China’s Trade Surplus Is Now Higher than What We Had under Obama




Today, China released its trade data for December. In 2018, China’s exports rose 9.9% year-over-year, while imports rose 15.8%. China’s 2018 exports growth was the highest since 2011. However, as imports growth outpaced exports growth, China’s trade surplus narrowed to $351.76 billion, the lowest since 2013. China’s trade surplus with the United States rose to $323.32 billion in 2018, which is the highest since 2006, according to Reuters.

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Trade surplus

To be sure, China’s massive trade surplus has been concerning several of its trading partners including the United States. President Trump has taken a tough stance on China’s trade surplus with the United States and the country’s restrictive trade policies. The two sides are currently expected to arrive at a trade deal before the 90-day truce expires. Despite opposition from companies like Amazon (AMZN), Google (GOOG), and Walmart (WMT), Trump went ahead with tariffs on $250 billion worth of goods from China.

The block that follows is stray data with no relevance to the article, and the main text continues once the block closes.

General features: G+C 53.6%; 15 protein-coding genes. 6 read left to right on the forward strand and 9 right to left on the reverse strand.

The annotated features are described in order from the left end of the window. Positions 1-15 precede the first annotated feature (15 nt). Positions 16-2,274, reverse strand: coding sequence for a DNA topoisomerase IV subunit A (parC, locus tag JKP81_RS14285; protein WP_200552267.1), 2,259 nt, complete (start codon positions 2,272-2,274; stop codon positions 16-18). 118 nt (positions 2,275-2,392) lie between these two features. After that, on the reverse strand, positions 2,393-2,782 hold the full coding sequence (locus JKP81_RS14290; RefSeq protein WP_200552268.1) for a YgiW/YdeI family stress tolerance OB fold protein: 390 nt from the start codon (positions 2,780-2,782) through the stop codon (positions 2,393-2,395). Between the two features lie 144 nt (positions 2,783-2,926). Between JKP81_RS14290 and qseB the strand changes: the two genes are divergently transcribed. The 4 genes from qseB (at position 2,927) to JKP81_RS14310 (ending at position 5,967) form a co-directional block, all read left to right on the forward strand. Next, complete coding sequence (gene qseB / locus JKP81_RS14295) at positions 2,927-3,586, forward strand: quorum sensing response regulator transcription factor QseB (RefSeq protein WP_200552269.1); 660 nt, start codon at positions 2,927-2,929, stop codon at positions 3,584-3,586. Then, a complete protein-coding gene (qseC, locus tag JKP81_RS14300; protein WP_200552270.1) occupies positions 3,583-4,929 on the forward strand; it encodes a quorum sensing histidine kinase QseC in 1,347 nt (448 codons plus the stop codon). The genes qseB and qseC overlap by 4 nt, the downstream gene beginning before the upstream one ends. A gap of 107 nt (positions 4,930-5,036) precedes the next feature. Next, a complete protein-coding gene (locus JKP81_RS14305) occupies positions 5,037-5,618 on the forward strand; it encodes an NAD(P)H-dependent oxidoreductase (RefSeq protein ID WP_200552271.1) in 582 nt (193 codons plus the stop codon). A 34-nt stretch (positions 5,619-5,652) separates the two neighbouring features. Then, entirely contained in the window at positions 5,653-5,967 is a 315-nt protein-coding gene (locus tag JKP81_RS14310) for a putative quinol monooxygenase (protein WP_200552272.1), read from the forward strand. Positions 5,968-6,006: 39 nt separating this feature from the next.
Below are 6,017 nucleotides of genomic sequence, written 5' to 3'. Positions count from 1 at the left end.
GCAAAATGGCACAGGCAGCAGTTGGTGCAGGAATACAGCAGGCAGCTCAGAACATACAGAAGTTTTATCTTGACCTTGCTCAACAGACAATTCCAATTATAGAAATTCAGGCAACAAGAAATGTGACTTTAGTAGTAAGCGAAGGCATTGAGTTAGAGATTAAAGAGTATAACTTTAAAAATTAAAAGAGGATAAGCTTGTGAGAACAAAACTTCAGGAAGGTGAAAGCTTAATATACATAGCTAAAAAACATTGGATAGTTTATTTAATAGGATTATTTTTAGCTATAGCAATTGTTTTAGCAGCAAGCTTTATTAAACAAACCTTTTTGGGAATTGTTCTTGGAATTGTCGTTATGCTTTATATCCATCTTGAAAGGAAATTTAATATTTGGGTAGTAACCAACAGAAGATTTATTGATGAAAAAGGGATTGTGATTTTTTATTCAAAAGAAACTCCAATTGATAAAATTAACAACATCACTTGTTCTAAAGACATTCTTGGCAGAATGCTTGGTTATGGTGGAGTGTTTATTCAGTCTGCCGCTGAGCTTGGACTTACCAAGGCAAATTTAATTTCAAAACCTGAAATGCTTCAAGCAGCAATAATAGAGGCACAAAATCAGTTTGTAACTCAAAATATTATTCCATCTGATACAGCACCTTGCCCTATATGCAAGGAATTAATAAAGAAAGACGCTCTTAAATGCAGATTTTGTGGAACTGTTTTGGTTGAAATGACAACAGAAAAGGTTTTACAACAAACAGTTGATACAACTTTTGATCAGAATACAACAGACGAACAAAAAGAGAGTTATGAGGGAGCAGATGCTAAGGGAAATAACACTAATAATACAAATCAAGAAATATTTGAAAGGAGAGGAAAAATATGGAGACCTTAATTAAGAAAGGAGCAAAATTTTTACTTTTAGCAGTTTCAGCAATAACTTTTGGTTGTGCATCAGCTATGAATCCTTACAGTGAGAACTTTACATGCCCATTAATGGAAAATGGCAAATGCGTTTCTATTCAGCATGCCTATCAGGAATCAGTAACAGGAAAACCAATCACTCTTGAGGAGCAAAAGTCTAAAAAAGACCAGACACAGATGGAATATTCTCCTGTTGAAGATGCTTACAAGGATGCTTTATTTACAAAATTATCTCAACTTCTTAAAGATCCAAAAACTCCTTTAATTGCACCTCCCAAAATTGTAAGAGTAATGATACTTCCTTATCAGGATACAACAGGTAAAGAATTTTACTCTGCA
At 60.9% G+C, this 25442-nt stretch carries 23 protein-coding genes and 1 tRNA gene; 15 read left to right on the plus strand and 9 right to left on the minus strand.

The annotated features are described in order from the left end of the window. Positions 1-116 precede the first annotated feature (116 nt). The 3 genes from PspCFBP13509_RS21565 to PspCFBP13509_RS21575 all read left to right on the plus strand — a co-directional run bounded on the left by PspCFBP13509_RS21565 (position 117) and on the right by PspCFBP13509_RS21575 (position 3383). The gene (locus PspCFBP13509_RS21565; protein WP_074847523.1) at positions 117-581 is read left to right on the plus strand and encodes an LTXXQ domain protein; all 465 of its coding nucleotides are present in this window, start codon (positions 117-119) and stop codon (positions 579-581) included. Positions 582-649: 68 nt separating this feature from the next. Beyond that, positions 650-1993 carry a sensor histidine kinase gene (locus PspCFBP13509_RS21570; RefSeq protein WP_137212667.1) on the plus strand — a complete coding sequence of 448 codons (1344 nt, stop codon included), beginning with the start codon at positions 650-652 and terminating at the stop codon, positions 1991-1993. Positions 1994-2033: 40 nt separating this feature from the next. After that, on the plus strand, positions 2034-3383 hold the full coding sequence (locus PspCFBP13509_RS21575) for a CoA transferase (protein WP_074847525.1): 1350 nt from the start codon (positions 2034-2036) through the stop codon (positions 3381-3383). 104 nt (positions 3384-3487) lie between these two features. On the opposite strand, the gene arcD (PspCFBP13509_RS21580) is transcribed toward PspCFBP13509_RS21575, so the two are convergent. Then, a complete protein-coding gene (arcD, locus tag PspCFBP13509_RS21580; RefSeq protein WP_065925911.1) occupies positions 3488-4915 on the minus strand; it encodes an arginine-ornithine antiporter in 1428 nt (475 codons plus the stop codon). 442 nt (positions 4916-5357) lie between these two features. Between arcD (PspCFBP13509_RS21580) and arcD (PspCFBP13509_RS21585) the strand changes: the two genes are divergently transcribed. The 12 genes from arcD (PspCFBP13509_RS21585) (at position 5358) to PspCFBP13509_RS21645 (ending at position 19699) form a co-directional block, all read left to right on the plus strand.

Structural change 

To be sure, China’s massive trade surplus with the United States is only part of the problem between the two countries. President Trump is seeking a structural change in China’s policies including on intellectual property rights, forced technology transfers, and industrial subsidies.

Meanwhile, the Chinese economy has been showing signs of moderation. Earlier this month, Apple (AAPL), which was Berkshire Hathaway’s (BRK-B) largest holding at the end of the third quarter, lowered its revenue guidance, citing a slowdown in China. Last year, China’s car sales also fell for the first time in more than two decades.

In this series, we’ll see what China’s December trade data implies for the metal and mining sector. Let’s begin by looking at China’s overall trade data in the next article.


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